The Weekly Sicha of the Rebbe – Parshas Terumah

The Rebbe says:

1. Regarding the building of the Mishkan (the Tabernacle) in this week’s Torah portion the Torah says, “You should make the beams for the Tabernacle of acacia wood (Atzay Shittim), standing upright”.

2. The Previous Rebbe explained that the Hebrew word for, “acacia”, which is, “Shittim”, also means, “turning away”. In other words, there is a middle path which is the path of logic and reason, and the turning away from the middle path is called, “Shittim”, from the word, “Shtoos – Senselessness”.

However, there are two types of ways to be senseless. One way is to turn away from the middle path of logic and be senseless in the opposite way of holiness, as the Talmud states, “A person only commits a transgression because a spirit of senselessness entered him”, and another way is to turn away from the middle path of logic and be senseless in a holy way, as the Talmud states, “The senselessness of this Sage has helped him”.

The service of the Mishkan and the Beis HaMikdash (the Holy Temple), says the Previous Rebbe, is to convert the senselessness of the opposite side of holiness into holiness.

3. The Rebbe elaborates on this point of the Previous Rebbe:

If the world did not have the senselessness of the other side, then it would be enough to follow the middle path of logic and reason in Torah. However, since the world does indeed have a strong trend of senselessness in things which are the opposite of holiness, we must combat this with senselessness of holiness.
Practically this means that if one has deviated from the middle path of righteousness and transgressed, he cannot just return to the middle path of logic, he must go completely over to the right side, the side of senselessness in holiness. As the Alter Rebbe says, when one wants to repair a torn rope he must make an extra strong double-knot when he connects the rope back together. This is also as the Rambam says that generally one should follow the middle path, however if he deviated from this middle path he must go to the other extreme first to balance out.

4. The Rebbe now begins discussing something else which we will be able to understand according to all of the above:

The Talmud states that whoever delights in Shabbos (the Sabbath) will receive a boundless heritage. The Talmud then continues and explains that this boundless heritage is the heritage of Yakov Avinu (Jacob our forfather) about whom it is written, “U’Fa’Ratzta – And you shall burst out”, and not the heritage of Avraham Avinu (Abraham our forefather) or Yitzchak Avinu (Isaac our forfather) about whom the Torah does say other compliments but does not say, “U’Fa’Ratzta”.

We must wonder; what is so great about, “U’Fa’Ratzta – And you shall burst out”, to the extent that it is greater than the other attributes of the Avraham Avinu and Yitzchak Avinu?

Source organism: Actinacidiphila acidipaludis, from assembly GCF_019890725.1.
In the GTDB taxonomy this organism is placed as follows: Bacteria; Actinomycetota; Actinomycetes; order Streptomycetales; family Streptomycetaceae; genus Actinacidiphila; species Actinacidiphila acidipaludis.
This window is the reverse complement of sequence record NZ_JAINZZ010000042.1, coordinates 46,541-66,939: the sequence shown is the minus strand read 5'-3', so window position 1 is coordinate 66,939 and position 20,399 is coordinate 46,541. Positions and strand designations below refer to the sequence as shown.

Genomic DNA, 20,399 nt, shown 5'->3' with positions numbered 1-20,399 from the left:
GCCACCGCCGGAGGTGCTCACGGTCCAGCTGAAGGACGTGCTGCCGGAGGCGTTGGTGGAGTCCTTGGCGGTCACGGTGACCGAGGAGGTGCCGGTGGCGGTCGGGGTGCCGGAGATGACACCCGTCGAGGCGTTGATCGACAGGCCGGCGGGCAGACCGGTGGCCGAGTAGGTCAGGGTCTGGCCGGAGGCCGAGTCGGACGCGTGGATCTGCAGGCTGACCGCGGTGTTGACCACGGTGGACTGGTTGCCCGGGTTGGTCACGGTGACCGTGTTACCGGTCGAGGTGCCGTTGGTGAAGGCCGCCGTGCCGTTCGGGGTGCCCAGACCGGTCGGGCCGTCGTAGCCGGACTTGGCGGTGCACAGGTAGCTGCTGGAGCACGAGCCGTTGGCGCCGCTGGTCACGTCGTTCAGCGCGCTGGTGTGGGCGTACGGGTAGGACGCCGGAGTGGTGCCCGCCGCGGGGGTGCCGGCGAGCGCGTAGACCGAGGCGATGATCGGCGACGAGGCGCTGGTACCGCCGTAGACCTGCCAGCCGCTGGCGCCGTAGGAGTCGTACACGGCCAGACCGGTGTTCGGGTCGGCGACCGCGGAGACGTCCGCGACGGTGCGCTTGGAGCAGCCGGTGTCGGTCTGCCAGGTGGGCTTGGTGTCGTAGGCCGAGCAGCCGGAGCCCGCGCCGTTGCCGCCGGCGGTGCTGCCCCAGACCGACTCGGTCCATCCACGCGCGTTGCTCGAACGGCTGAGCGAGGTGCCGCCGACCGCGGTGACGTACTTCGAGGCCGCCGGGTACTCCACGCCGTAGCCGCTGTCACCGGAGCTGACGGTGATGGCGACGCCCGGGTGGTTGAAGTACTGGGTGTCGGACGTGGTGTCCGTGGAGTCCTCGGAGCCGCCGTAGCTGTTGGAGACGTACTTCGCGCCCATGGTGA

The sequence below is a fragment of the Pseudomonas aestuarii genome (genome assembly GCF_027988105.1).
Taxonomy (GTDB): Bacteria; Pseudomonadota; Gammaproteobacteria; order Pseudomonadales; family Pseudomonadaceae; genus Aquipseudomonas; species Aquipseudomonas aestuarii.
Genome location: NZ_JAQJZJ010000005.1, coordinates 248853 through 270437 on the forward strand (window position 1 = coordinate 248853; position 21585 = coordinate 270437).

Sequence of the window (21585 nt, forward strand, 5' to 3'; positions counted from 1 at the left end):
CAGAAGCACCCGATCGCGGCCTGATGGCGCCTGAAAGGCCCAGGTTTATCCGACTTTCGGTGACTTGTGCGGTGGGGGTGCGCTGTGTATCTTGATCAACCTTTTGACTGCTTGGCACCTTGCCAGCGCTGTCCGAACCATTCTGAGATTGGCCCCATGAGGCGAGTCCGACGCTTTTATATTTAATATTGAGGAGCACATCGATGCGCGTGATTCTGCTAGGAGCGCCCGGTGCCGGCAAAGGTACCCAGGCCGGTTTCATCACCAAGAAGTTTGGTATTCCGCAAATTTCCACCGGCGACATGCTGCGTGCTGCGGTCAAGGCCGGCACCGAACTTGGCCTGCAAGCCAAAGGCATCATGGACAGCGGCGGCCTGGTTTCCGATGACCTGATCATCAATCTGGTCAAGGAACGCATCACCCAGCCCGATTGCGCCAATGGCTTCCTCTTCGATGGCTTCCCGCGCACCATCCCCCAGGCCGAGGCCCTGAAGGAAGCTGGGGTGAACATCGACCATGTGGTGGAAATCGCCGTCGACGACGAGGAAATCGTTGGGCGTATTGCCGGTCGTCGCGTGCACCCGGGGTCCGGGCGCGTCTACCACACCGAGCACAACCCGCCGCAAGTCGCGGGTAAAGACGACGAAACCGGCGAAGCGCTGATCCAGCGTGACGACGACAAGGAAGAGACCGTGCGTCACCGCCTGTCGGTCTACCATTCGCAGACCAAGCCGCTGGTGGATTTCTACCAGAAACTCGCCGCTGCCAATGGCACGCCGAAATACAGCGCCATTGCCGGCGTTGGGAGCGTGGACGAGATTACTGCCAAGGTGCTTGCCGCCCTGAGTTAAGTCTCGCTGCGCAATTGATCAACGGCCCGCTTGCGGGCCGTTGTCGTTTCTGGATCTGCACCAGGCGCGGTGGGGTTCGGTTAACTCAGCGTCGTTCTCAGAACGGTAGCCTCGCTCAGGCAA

5. To answer this question, the Rebbe first analyzes what, “U’Fa’Ratzta”, means:

First of all, we must first make clear that when we say that “you will burst out”, it does not simply mean to spread out, we must mean that there was a building or wall that was in your way and you broke through it.

Second of all, it only makes sense to say that the Torah is talking about breaking through a building of holiness. Why must we say this? Because anything of the opposite side of holiness is not a true building, it is death and destruction, and consequently destroying something of the evil side is not real destruction, it is actually building anew. Therefore, when the Torah says that we are “breaking through”, it must mean that we are breaking through a true building which is a building of holiness.

However, this obviously raises a problem because why would breaking through a building of holiness be a good thing?

Rather, it is as we just explained that one must not even have limits of holiness- meaning only staying on the middle path- but must tap into his senselessness in matters of holiness. And this is the heritage of Yakov Avinu, “the chosen one of our forefathers”, which is higher than the heritage of Avraham Avinu and Yitzchak Avinu.

6. The Rebbe now tells us the lessons that we can learn from this:

Students in Yeshivas (Talmudic academies), whose main concern is Torah learning, should know that the hours of class (Seder) are not enough and they must put their watches on the side and learn without limits.

Businessmen, whose main interest is in doing Mitzvos (commandments), and specifically the Mitzvah of Tzedakah (charity) which is equal to all the Mitzvos, should know that they should give freely without boundaries, even above the boundaries of Halachah (Jewish law), because as the Alter Rebbe explains, “anyone would give their entire fortune away to save their lives”.

Moreover, regarding Moshiach (the Messiah) the Torah says the same wording of, ““U’Fa’Ratzta – And you shall burst out”, and this teaches us that by following this directive of tapping into our senselessness of holiness we will merit the coming of Moshiach now.

Translated and adapted by Shalom Goldberg. Taken from Likutei Sichos volume one, second Sicha.

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